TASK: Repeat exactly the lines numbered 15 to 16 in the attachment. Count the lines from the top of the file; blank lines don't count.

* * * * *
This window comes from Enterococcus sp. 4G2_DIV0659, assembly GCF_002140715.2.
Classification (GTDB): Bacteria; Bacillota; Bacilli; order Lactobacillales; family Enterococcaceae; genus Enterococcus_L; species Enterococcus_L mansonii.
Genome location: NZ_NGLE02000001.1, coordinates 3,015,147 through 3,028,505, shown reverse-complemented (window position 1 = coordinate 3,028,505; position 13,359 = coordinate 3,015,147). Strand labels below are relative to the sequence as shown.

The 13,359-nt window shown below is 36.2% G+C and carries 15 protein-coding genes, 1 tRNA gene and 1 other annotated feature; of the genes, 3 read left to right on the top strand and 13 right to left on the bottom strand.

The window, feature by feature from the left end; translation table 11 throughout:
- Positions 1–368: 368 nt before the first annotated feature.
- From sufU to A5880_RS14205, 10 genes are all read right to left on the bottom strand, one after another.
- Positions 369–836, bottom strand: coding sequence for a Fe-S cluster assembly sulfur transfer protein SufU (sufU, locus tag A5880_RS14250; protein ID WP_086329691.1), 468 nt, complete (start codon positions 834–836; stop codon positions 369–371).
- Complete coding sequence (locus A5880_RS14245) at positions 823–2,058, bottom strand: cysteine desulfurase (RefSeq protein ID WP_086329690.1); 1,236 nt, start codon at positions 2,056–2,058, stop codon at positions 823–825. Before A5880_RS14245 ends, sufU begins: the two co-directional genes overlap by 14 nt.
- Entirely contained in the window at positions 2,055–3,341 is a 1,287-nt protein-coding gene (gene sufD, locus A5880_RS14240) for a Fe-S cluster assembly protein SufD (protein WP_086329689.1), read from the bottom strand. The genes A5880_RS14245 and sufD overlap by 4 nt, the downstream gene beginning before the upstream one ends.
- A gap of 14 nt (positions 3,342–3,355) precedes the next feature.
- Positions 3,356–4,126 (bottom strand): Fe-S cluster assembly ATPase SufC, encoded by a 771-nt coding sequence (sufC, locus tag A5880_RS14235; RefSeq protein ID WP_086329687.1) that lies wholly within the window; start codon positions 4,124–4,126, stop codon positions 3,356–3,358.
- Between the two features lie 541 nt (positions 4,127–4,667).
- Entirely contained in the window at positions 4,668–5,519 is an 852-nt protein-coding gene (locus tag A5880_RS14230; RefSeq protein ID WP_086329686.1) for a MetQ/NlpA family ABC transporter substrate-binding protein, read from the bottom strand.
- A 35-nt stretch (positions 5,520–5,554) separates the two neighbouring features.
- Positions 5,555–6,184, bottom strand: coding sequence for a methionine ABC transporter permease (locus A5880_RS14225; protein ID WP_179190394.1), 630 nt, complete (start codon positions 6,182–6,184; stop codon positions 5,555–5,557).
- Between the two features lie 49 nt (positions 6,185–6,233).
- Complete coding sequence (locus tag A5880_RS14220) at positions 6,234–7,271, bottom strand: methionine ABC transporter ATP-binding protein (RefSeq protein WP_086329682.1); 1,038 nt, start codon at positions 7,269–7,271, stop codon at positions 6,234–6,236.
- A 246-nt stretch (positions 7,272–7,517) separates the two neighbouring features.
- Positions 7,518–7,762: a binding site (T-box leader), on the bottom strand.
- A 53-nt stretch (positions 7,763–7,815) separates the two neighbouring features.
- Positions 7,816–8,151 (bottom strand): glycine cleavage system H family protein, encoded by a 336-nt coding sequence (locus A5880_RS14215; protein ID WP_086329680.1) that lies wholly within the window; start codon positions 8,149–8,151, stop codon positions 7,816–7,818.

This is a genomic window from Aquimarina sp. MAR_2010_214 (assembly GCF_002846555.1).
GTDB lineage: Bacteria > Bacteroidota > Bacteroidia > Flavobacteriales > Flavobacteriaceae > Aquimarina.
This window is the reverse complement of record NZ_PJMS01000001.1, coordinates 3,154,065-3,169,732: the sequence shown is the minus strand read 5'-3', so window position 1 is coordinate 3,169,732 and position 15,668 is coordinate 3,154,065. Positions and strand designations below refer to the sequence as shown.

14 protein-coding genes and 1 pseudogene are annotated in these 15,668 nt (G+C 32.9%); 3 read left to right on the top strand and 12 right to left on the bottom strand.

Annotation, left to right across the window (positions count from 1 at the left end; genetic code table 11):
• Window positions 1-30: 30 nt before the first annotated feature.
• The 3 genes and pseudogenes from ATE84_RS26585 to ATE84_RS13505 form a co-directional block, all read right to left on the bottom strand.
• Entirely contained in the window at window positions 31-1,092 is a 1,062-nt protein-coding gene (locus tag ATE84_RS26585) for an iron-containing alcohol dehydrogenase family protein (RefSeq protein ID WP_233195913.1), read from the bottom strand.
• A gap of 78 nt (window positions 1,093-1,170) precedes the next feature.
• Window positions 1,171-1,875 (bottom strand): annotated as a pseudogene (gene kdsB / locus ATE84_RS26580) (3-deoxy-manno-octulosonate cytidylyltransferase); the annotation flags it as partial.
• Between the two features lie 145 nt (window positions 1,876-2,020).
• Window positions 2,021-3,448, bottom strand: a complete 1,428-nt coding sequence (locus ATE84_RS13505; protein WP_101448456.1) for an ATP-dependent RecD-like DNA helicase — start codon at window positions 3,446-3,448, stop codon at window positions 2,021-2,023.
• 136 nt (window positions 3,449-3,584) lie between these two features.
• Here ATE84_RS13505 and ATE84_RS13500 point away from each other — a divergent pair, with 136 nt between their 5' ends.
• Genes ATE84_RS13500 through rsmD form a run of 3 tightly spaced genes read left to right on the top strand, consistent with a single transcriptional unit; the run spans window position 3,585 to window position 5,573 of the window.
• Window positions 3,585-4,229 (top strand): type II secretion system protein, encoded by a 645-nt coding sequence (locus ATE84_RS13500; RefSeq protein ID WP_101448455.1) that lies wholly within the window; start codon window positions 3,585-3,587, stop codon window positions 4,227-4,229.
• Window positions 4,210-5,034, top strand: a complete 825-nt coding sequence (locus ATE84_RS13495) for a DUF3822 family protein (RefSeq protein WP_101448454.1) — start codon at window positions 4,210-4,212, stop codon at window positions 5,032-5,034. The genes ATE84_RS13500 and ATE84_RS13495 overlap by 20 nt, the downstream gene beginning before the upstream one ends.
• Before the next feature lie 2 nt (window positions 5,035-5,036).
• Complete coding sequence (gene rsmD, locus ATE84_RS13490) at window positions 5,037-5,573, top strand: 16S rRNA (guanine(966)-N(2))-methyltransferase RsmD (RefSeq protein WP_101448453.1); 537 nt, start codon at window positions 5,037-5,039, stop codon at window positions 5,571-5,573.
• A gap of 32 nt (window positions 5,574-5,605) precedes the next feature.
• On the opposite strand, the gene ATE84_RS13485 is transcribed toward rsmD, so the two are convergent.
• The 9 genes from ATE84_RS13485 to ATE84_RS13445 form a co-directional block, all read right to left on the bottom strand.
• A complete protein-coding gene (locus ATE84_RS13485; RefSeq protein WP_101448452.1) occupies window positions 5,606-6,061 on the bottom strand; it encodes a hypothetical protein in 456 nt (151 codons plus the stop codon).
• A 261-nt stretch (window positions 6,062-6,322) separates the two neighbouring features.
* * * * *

- A 35-nt stretch (positions 5,520–5,554) separates the two neighbouring features.
- Positions 5,555–6,184, bottom strand: coding sequence for a methionine ABC transporter permease (locus A5880_RS14225; protein ID WP_179190394.1), 630 nt, complete (start codon positions 6,182–6,184; stop codon positions 5,555–5,557).